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On 19 November, Senior Analyst Marcena Hunter presented the report Curbing Illicit Mercury and Gold Flows in West Africa: Options for a Regional Approach at a side event hosted by the UN Industrial Development Organization and Switzerland at the Second meeting of the Conference of the Parties to the Minamata Convention on Mercury (COP2).

The adoption of the Minamata Convention on Mercury has profound implications for the ECOWAS region. Artisanal and small-scale gold mining (ASGM) is currently the largest source of anthropogenic mercury emissions, thus reducing the scale of use and emissions in the sector is a key goal of the Convention. ASGM is practiced in nearly every ECOWAS country, with mercury widely used by the region’s estimated 2-3 million miners, and is a major regional export. As such, interventions which aim to reduce mercury use in ASGM have not only environmental and health implications, but also impact on livelihoods and state revenues.

Registered mercury imports fall far below estimates of mercury consumption, meaning the vast majority of mercury flows are illicit. Thus, critical to reducing mercury use and flows is formalization, or at the very least, greater regulation of flows. As documented by various publications published under the Gold Watch initiative, informal and illicit flows of gold are an obstacle to such efforts. Mercury is supplied to upstream partners as a way of securing gold flows. In this way, the mercury and gold supply chains create a self-reinforcing cycle that can be difficult to break.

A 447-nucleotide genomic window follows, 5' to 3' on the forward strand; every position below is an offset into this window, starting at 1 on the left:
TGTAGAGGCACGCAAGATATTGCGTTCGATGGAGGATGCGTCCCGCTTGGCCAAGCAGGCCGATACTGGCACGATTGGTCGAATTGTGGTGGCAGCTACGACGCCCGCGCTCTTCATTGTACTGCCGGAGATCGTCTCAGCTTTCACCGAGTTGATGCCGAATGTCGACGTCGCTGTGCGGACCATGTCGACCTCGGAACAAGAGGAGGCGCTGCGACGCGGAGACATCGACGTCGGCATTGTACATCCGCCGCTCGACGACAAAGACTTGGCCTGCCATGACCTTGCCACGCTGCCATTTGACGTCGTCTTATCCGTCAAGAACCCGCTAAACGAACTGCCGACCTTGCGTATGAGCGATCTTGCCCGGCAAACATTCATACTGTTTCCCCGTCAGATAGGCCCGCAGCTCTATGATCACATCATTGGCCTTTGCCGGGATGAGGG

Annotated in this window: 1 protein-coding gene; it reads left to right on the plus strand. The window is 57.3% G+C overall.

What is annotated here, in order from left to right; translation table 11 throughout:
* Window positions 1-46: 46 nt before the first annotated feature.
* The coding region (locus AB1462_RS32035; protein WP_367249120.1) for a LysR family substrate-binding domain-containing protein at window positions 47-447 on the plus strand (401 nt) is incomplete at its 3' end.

As ECOWAS countries embark on the early implementation of the Minamata Convention on Mercury, the research not only on illicit flows, but also on regulatory actors and frameworks, highlights the need to involve a diverse range of government actors in discussions and increase coordination on mercury flows. In turn, the report makes the following recommendations:

  • Improve knowledge of mercury flows
  • Standardise mercury-specific regulatory frameworks
  • Increase engagement with and capacity of customs organisations
  • Focus regional efforts on hubs or pinch points in supply chains
  • Reward miners who extract gold without mercury or improved technology
  • Harmonize gold export regimes
  • Strengthen regulatory oversight of gold imports in destination hubs

 

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Author

Marcena Hunter

Marcena is a Senior Analyst at the Global Initiative against Transnational Organized Crime, which she has been with since 2012. Marcena provides research for a number of Global Initiatives projects, analysing a diverse range of organized crime flows, including illicit financial flows, and developing responses. While her work covers a wide scope of material and geographic spread, her current work has focused on gold-related crime and development responses to organized crime. Marcena previously worked with STATT, a boutique global consulting firm, where she analysed migration flows and guided security sector and criminal justice reform. Her past work also includes projects improving access to justice, analysing gender issues, and supporting the Voluntary Trust Fund for Victims of Human Trafficking at the UNODC. Marcena has a JD from Washington and Lee University, and a BA in Political Science from the University of Denver. She is currently based in Queensland, Australia.

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